No Names To Be Given by Julia Brewer Daily | Book Review

No Names To Be Given fictionalizes the mixed bag of adoption in the 1960s, as experienced by three unwed teenaged mothers from different backgrounds, who meet at a maternity center in New Orleans. There’s Faith, the daughter of a evangelist whose dreams of music ministry are cut short when she is raped. There’s Sandy who runs away from home to escape her new stepfather but continues looking for a father figure in other places. And then there’s Becca, a white college student who falls in love with a black man while the Civil Rights movement is well underway but before anyone would recognize their relationship as legitimate.

By highlighting each of these women working to overcome different but equally challenging circumstances, author Julia Brewer Daily gives us a snapshot into life in the 1960s, offering up historical notes and citing references that educate as well as entertain. So we see The Green Book that Becca’s boyfriend, Zeke, mentions in looking for safe spaces to visit. We see the stash of cheap gold rings that the maternity center proprietor keeps on hand so the pregnant teens won’t attract any unnecessary (negative) attention. We also get insight on the (lack of) options for women during this time.

No Names To Be Given is an excellent introduction to the whys and the whether’s of adoption – the questions that the main characters ask themselves and each other as they process the impending reality of life without the babies they gave birth to. And while the story of the births is interesting, the trajectories that these women’s lives take afterwards also highlights the possibilities, and isn’t that the real focus of adoption?

This was quite an interesting read but also an emotional experience for me because since becoming a mother myself, every book that I have read that touches on the experience of parenthood, impacts me in different ways. Brewer Daily really centers on the quandary that the young women found themselves in, penning sympathetic characters who despite their different backgrounds, couldn’t be faulted for how their unplanned pregnancies came about, but also coming from such varied backgrounds, also show the things that united women in that time.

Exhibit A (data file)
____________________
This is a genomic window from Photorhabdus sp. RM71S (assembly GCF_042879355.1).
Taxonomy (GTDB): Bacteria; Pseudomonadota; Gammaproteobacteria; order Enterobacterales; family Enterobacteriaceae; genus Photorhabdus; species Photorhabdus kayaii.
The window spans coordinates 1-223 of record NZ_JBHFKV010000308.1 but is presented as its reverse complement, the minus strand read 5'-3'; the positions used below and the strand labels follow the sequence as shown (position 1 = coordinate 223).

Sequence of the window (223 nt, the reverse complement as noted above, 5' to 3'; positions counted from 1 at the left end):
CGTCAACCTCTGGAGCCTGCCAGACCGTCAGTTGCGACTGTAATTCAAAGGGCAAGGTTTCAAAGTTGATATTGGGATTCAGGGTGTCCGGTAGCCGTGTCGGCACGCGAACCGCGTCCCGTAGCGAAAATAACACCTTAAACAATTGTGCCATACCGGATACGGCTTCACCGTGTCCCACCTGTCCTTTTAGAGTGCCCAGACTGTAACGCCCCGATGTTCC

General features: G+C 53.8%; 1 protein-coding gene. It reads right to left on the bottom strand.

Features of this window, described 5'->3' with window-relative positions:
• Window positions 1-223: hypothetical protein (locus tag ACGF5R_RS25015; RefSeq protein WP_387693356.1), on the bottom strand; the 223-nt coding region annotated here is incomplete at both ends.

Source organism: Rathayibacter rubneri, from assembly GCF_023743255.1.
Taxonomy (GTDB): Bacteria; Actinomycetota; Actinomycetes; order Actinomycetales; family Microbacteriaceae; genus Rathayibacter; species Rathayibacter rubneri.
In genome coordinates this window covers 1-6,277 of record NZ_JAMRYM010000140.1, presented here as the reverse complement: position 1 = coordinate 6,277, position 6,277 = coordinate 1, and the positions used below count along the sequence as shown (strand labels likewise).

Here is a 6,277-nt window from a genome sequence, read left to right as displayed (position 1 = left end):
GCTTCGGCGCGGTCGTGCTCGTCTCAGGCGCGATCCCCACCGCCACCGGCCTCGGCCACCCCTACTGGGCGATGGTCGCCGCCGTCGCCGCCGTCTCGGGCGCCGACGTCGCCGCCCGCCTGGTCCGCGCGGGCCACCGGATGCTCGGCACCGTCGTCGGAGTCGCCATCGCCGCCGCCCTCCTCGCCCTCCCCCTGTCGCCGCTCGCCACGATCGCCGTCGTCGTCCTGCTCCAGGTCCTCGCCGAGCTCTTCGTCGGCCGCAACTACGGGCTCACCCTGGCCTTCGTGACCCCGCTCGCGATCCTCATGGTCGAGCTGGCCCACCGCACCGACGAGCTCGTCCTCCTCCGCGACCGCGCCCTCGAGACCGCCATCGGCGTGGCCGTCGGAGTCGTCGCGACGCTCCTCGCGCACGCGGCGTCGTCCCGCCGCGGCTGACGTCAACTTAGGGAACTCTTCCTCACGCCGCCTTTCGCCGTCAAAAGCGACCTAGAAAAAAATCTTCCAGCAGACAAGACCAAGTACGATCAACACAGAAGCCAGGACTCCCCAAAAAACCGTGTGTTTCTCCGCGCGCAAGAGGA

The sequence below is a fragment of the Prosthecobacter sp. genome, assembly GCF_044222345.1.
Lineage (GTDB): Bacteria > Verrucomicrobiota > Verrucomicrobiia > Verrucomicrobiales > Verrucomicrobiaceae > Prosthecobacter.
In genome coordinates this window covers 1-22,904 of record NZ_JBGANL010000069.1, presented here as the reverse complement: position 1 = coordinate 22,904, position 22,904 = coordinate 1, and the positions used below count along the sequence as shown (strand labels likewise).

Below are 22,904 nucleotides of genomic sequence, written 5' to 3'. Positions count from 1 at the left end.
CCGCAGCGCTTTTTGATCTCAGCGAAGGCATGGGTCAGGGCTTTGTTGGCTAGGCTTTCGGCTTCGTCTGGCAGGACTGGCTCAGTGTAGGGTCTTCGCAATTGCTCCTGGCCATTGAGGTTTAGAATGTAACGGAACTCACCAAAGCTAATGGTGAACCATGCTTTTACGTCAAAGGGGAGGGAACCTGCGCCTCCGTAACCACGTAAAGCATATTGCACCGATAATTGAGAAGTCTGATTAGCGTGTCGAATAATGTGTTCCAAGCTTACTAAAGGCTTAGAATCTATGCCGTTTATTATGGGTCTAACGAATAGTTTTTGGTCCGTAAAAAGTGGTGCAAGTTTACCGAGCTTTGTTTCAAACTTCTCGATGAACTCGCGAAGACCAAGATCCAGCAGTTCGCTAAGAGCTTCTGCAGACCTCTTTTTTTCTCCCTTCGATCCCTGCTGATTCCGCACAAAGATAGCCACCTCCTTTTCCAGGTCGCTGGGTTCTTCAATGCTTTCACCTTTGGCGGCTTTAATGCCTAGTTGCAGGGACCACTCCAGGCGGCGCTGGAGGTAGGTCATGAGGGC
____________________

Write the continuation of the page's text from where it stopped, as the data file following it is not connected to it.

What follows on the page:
I recommend this book for anyone who is interested in how history was lived by specific individuals, but also for readers who are interested in adoption stories.

Note: I received a complimentary copy of No Names To Be Given from TLC Book Tours in order to complete this review. I was not otherwise compensated and my views expressed above reflect my honest opinion about the book.

Book Details

Title: No Names To Be Given

Author: Julia Brewer Daily

Format: Paperback

Pages: 321

Publisher: Admission Press

Publication Date:

Publisher Synopsis

1965. Sandy runs away from home to escape her mother’s abusive boyfriend. Becca falls in love with the wrong man. And Faith suffers a devastating attack. With no support and no other options, these three young, unwed women meet at a maternity home hospital in New Orleans where they are expected to relinquish their babies and return home as if nothing transpired.

But such a life-altering event can never be forgotten, and no secret remains buried forever. Twenty-five years later, the women are reunited by a blackmailer, who threatens to expose their secrets and destroy the lives they’ve built. That shattering revelation would shake their very foundations-and reverberate all the way to the White House.

Told from the three women’s perspectives, this mesmerizing story is based on actual experiences of women in the 1960s who found themselves pregnant but unmarried, pressured by family and society to make horrific decisions. How that inconceivable act changed women forever is the story of No Names to Be Given, a heartbreaking but uplifting novel of family and redemption.

Purchase Links

IndieBound | Amazon | Barnes & Noble

 

Connect with Julia

Website | Facebook | Twitter | Instagram

 

 

What do you think? I'd love to hear your thoughts as well.

Fill in your details below or click an icon to log in:

WordPress.com Logo

You are commenting using your WordPress.com account. Log Out /  Change )

Google photo

You are commenting using your Google account. Log Out /  Change )

Twitter picture

You are commenting using your Twitter account. Log Out /  Change )

Facebook photo

You are commenting using your Facebook account. Log Out /  Change )

Connecting to %s